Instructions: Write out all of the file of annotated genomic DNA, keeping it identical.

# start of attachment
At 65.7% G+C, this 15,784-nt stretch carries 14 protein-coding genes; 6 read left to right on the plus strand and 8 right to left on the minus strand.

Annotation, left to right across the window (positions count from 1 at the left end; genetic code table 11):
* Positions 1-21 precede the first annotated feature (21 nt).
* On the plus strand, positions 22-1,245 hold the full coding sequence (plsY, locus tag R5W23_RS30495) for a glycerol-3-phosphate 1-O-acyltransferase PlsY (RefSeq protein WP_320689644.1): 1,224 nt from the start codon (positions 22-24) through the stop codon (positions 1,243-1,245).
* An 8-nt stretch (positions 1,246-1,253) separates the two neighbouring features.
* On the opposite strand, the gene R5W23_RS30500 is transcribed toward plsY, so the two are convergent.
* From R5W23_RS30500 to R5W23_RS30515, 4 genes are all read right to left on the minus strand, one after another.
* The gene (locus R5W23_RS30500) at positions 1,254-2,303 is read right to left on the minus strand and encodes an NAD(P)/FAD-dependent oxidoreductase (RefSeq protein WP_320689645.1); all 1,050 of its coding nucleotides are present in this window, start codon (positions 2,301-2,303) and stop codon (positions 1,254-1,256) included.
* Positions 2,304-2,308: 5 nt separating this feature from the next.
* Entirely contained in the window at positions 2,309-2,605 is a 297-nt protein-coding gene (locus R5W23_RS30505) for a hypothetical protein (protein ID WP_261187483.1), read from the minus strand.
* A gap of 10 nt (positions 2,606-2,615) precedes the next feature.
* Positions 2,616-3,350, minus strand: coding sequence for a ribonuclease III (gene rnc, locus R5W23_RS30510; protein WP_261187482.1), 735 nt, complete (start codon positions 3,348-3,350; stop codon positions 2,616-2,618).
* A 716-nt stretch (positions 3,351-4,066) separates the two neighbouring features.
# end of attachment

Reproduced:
At 65.7% G+C, this 15,784-nt stretch carries 14 protein-coding genes; 6 read left to right on the plus strand and 8 right to left on the minus strand.

Annotation, left to right across the window (positions count from 1 at the left end; genetic code table 11):
* Positions 1-21 precede the first annotated feature (21 nt).
* On the plus strand, positions 22-1,245 hold the full coding sequence (plsY, locus tag R5W23_RS30495) for a glycerol-3-phosphate 1-O-acyltransferase PlsY (RefSeq protein WP_320689644.1): 1,224 nt from the start codon (positions 22-24) through the stop codon (positions 1,243-1,245).
* An 8-nt stretch (positions 1,246-1,253) separates the two neighbouring features.
* On the opposite strand, the gene R5W23_RS30500 is transcribed toward plsY, so the two are convergent.
* From R5W23_RS30500 to R5W23_RS30515, 4 genes are all read right to left on the minus strand, one after another.
* The gene (locus R5W23_RS30500) at positions 1,254-2,303 is read right to left on the minus strand and encodes an NAD(P)/FAD-dependent oxidoreductase (RefSeq protein WP_320689645.1); all 1,050 of its coding nucleotides are present in this window, start codon (positions 2,301-2,303) and stop codon (positions 1,254-1,256) included.
* Positions 2,304-2,308: 5 nt separating this feature from the next.
* Entirely contained in the window at positions 2,309-2,605 is a 297-nt protein-coding gene (locus R5W23_RS30505) for a hypothetical protein (protein ID WP_261187483.1), read from the minus strand.
* A gap of 10 nt (positions 2,606-2,615) precedes the next feature.
* Positions 2,616-3,350, minus strand: coding sequence for a ribonuclease III (gene rnc, locus R5W23_RS30510; protein WP_261187482.1), 735 nt, complete (start codon positions 3,348-3,350; stop codon positions 2,616-2,618).
* A 716-nt stretch (positions 3,351-4,066) separates the two neighbouring features.